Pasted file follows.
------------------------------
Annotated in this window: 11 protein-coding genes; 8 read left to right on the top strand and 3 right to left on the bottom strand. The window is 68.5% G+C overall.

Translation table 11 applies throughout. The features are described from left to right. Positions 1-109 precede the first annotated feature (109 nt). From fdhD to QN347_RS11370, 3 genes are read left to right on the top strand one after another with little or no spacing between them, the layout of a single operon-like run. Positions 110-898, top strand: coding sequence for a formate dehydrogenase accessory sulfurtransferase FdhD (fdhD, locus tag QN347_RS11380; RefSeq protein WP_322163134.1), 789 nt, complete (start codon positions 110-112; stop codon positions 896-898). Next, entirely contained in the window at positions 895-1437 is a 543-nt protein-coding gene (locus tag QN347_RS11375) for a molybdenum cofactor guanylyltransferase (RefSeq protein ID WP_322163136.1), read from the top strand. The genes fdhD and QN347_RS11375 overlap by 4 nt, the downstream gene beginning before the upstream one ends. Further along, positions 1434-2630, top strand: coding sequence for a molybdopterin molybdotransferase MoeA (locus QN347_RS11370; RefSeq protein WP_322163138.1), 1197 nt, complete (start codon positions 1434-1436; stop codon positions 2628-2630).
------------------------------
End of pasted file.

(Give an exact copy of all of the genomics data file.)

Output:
Annotated in this window: 11 protein-coding genes; 8 read left to right on the top strand and 3 right to left on the bottom strand. The window is 68.5% G+C overall.

Translation table 11 applies throughout. The features are described from left to right. Positions 1-109 precede the first annotated feature (109 nt). From fdhD to QN347_RS11370, 3 genes are read left to right on the top strand one after another with little or no spacing between them, the layout of a single operon-like run. Positions 110-898, top strand: coding sequence for a formate dehydrogenase accessory sulfurtransferase FdhD (fdhD, locus tag QN347_RS11380; RefSeq protein WP_322163134.1), 789 nt, complete (start codon positions 110-112; stop codon positions 896-898). Next, entirely contained in the window at positions 895-1437 is a 543-nt protein-coding gene (locus tag QN347_RS11375) for a molybdenum cofactor guanylyltransferase (RefSeq protein ID WP_322163136.1), read from the top strand. The genes fdhD and QN347_RS11375 overlap by 4 nt, the downstream gene beginning before the upstream one ends. Further along, positions 1434-2630, top strand: coding sequence for a molybdopterin molybdotransferase MoeA (locus QN347_RS11370; RefSeq protein WP_322163138.1), 1197 nt, complete (start codon positions 1434-1436; stop codon positions 2628-2630).